Appropriate interventions for preventing elder abuse include legislation, education, caregiver support/respite, social support, batterer interventions, money management programs, multidisciplinary teams, and circle of friends. Mariam et al. (2015) noted, “the first substantive component of most elder abuse interventions is the development of a relationship or alliance between a vulnerable elder and a service provider” (p. 20).

Legislation

By 1985, every state had instituted adult protection programs and all states had enacted laws addressing adult and elder abuse in domestic and institutional settings by 1993 (Tatara, 1995). Because there has been no federally mandated structure, states have developed independent responses to elder mistreatment, which, in turn, have led to diverse investigative approaches. Jogerst, Daly, Brinig, et al. (2003) reviewed all 50 states' and the District of Columbia's adult protective services (APS)–related statutes and regulations to evaluate the impact of state APS legislation on the rates of investigated and substantiated domestic elder abuse. The following is a list of significant findings:

  • States that require public education regarding elder abuse had higher abuse report rates, suggesting that heightened public awareness increases reporting of elder abuse.
  • States that have mandatory reporters had a significantly higher investigation rate.
  • Thirty-three states had a provision for penalties for failure to report abuse, which was significantly associated with higher investigation rates.
  • Investigation rates were almost identical between states with or without a criterion of adult dependence or vulnerability.
  • The higher the number of abuse definitions in the regulations, the higher the substantiation rates and ratios of substantiation/investigations.
  • Caseworkers who investigated only elder abuse reports had a higher substantiation ratio than caseworkers assigned to child and elder abuse work.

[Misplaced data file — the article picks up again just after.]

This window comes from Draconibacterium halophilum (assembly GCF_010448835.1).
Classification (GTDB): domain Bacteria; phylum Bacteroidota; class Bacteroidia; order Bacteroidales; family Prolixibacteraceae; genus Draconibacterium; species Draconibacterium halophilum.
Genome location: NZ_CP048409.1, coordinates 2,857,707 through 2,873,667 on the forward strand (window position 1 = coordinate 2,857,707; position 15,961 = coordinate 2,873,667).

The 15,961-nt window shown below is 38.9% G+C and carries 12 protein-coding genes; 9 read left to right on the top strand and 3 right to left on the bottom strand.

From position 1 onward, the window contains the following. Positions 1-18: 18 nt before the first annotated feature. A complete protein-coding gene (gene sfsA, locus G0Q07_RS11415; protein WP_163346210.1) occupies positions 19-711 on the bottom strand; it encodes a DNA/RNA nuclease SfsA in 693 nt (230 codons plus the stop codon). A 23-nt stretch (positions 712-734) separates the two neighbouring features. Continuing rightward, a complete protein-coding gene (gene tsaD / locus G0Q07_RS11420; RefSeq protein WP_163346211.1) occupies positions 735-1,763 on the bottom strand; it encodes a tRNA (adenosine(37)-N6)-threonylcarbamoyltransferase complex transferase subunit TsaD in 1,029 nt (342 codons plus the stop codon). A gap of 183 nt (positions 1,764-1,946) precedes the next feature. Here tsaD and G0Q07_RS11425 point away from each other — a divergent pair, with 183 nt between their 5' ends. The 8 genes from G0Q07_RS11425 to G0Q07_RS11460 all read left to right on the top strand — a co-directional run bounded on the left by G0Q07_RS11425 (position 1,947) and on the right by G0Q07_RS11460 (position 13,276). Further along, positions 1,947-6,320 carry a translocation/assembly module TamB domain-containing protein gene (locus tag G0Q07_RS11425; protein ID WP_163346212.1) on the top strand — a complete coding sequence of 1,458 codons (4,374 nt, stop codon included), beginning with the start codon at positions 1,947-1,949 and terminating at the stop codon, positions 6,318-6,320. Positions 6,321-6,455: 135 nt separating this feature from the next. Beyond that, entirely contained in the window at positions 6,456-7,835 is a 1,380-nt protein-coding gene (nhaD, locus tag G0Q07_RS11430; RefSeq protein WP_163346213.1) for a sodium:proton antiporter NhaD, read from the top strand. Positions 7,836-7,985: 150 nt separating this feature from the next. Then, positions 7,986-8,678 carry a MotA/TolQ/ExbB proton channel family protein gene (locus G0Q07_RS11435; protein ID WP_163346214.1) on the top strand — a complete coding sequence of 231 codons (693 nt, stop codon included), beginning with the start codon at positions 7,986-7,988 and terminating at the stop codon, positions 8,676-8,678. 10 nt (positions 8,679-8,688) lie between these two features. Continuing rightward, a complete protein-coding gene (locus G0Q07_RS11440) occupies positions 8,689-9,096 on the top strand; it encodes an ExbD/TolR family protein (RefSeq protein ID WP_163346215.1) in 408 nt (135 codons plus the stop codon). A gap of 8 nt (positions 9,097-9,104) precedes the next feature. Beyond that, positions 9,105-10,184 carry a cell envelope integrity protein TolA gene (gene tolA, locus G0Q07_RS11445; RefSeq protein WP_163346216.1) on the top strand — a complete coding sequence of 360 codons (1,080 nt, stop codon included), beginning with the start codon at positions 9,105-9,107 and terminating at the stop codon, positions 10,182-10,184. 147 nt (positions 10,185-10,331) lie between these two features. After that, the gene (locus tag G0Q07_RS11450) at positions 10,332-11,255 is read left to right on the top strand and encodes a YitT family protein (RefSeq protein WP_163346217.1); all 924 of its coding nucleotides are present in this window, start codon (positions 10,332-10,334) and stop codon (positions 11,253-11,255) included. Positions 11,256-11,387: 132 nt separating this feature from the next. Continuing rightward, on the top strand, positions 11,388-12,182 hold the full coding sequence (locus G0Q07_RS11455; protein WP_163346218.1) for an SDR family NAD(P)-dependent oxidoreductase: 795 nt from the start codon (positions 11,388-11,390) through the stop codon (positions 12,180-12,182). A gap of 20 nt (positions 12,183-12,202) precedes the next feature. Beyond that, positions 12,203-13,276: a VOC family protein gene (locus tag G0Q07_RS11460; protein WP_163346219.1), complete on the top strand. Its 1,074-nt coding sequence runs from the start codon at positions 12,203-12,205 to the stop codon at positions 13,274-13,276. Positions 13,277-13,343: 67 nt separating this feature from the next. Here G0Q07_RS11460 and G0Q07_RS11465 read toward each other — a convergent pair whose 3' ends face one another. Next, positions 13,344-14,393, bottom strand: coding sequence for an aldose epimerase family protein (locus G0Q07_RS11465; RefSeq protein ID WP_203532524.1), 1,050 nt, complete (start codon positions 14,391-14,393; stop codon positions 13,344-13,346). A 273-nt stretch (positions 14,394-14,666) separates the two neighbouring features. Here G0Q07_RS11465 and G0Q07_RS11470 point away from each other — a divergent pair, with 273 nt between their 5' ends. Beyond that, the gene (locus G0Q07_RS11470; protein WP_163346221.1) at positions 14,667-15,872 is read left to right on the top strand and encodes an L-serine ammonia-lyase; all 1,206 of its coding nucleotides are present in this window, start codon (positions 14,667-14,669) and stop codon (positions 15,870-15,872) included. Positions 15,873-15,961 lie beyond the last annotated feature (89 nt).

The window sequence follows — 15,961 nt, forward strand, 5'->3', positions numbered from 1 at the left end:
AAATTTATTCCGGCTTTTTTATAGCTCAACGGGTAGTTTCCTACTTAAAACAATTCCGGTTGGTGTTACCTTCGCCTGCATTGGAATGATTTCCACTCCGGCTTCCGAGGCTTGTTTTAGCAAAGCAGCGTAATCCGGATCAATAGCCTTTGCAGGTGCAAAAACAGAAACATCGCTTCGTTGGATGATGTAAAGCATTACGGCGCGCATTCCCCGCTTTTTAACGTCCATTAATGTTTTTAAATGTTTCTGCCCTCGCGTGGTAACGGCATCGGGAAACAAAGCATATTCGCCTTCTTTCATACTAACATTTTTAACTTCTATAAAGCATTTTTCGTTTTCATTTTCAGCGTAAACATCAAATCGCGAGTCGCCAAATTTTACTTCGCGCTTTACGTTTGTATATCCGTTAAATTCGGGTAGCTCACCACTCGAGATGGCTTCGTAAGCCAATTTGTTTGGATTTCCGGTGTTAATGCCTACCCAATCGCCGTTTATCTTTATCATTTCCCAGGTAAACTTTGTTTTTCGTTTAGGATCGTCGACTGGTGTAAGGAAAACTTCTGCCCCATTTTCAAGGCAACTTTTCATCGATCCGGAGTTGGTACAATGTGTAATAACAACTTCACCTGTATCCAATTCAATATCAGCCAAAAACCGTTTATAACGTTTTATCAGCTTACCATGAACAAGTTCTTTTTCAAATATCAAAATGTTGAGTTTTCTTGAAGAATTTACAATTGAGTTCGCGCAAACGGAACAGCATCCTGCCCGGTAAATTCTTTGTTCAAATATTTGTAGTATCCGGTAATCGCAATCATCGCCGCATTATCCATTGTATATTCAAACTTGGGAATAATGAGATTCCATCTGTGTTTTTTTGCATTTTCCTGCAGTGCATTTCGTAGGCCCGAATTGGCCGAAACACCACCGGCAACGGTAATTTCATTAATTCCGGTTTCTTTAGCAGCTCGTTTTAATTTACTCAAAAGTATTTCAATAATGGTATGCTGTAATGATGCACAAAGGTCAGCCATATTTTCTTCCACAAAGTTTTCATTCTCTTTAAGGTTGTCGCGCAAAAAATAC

• A state's administrative decision to track reports of abuse led to significantly higher investigation and substantiation rates as well as substantiation ratios.
  • A higher proportion of total population categorized as elderly was associated with lower substantiation rates.

In another study evaluating the relationship of county/district APS investigative systems (investigative structure and investigator characteristics) on the rates of reported, investigated, and substantiated domestic elder abuse, questionnaires were sent to an APS director, supervisor, or investigator from each APS office (N = 1,763) nationwide with 1,409 (80%) returned questionnaires (Jogerst, Daly, & Ingram, 2001). Elder abuse reports, investigations, and substantiations were obtained from state APS administrators. Sixty-nine percent of respondents believed an older adult was better off “most of the time” after an elder abuse investigation and interventions were implemented, and 31% believed the older adult was better off “some of the time.” Respondents who reported “most of the time” worked in offices that had significantly higher investigation and substantiation rates compared to respondents who answered “some of the time.” Higher minimum educational level of respondents was significantly related to higher substantiation ratios, and those with a social work degree had significantly higher investigation and substantiation rates. Substantiation rates and ratios grew with increasing length of training. Investigators who had responsibilities for child and elder abuse investigations had significantly lower investigation and substantiation rates (Jogerst, Daly, Brinig, et al., 2003).